Friday, May 13, 2011

The Richard Rorty Exchange Part III

The philosopher writes:

I may be thinking of this whole thing in more Kantian terms than Aristotelian, which I'm not too happy about. But, maybe not.

I think, for starters, we have to define that Protean term, "useful." It's so easy for that term to be used in a myriad number of ways. Useful for what? Useful to whom--and for what purposes? It was, useful, for whites to regard blacks as property for centuries. It was useful for males to regard females as inferior. The list goes on. Once you ask these sorts of questions, it seems to me that the question of some sort of supra-cultural norm becomes inevitable.

If one denies the existence of such a norm, then culture becomes the default court of appeal--and, as the old sociologist (whose name I have forgotten!) once said, "In the folkways, whatever is, is right." The "folkways" then call the moral shots and slavery and male superiority are "true" because they have been deemed "useful" to those in power.

In the absence of any supra-cultural, transcultural norm(s) for deciding what is "useful" Rorty's philosophy sanctifies the status quo, however that is defined by the majority or the dominant cultural voice. This is what I find so dangerous about Rorty. In his own way, he's not so radical or liberal but really rather depressingly conservative.

How are we to critique unjust social or political or moral practices in the absence of any normative notion of truth or the good? If he does offer such a critique, from where can he possibly stand?

Rorty may reply that it's just his claim that this or that is wrong or unjust, but why should we take his perspective seriously since he's just articulating his individual or cultural preference?

Well, I wrote more than I thought I would! Anway, I'm not sure I'm thinking about this correctly or adequately. I may have to come back at this from a more Aristotelian perspective, arguing more for the adequacy or inclusiveness of a moral tradition than the search for a transcultural moral norm, but for now I do think that if there is no transcultural good there can be no theoretical grounds for critiquing injustice--other than, of course, individual assertion--which I take to be inadequate because there are no rational grounds for distinguishing justice from injustice. Rorty may think he needs no rational grounds for his assertion, but then there is no ground for me to take what he is saying seriously.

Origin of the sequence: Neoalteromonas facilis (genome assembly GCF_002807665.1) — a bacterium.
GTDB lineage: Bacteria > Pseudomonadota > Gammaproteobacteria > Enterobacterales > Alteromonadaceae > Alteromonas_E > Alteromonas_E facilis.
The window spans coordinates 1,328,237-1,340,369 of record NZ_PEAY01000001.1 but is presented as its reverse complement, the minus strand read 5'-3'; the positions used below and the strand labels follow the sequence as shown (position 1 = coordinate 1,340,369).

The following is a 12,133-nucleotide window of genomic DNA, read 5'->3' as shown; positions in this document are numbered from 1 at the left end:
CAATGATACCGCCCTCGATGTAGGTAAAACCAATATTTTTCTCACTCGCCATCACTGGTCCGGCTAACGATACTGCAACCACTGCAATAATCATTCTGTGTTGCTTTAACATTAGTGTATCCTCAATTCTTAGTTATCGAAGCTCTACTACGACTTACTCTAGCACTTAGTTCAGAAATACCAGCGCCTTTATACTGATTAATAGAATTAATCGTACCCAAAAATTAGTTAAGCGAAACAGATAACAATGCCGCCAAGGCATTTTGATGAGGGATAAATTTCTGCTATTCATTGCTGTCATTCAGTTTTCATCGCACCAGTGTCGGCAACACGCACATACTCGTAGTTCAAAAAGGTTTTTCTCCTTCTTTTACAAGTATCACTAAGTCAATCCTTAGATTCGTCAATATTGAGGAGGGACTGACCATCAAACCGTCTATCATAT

And I reply:

I hope I have some good replies. Otherwise I'd have to change my mind and I'm very attached to my beliefs. Interestingly, we use rational argumentation to decide what is right in the secular, rational, Enlightenment tradition and so we shouldn't really care if we have to change our minds as long as the view we adopt is the better argued. Yet we are attached to our views for extra-rational reasons and these, I think, are the foundations of our moral views and it is why we cannot make a rational argument to convince all inquirers that one view is most correct, or is the objectively best moral view. Beyond the reasons that we give for believing as we do are also the other reasons we believe: because it feels right, our heart tells us it's true, it would violate our being to believe the opposite, it just seems right, we get choked up when we see certain norms enacted, etc.

Yes, "useful" is only useful if we have some goal in mind. If one of my goals is the flourishing of human beings and one norm is that they must be treated equally when it comes to certain basics such as justice and having the material necessities and if I apply this norm to all human beings then I am applying my norm to all. It's being held, by me, supra-culturally, but can I ground or prove it with rational argumentation to convince those who differ - white supremacists, religious fundamentalists, American-firsters, libertarians - that mine is the objective right, supra-cultural norm? I think not, because our norms, ultimately, are not held for rational reasons. So I tend to use my norms as if they are supra-cultural (even though I can't prove that they are).

What is the difference between the person who believes there are supra-cultural norms or objectively right norms and the one who may apply their norms supra-culturally but doesn't think they can be convincingly demonstrated using reason to be the objectively superior supra-cultural norm? That is, between you and me. You can't, and no moral philosopher can, demonstrate to the satisfaction of his colleagues that he has the best norms and yet believes such an objectively best norm exists. I hold norms that I apply supra-culturally, but don't think that ultimate rational demonstration of them will occur and see no need to cling to the belief in their objective rightness. We all still have our array of moral beliefs of varying degrees of coherence and incoherence which we apply in consert and conflict with others using reason, action and force.

Perhaps the difference here is between the belief that norms are wholly human made and the belief that there is some other origin for norms. Or, perhaps that is how I've interpreted the issue when you had something more like universal norms vs. ethnocentrism in mind.

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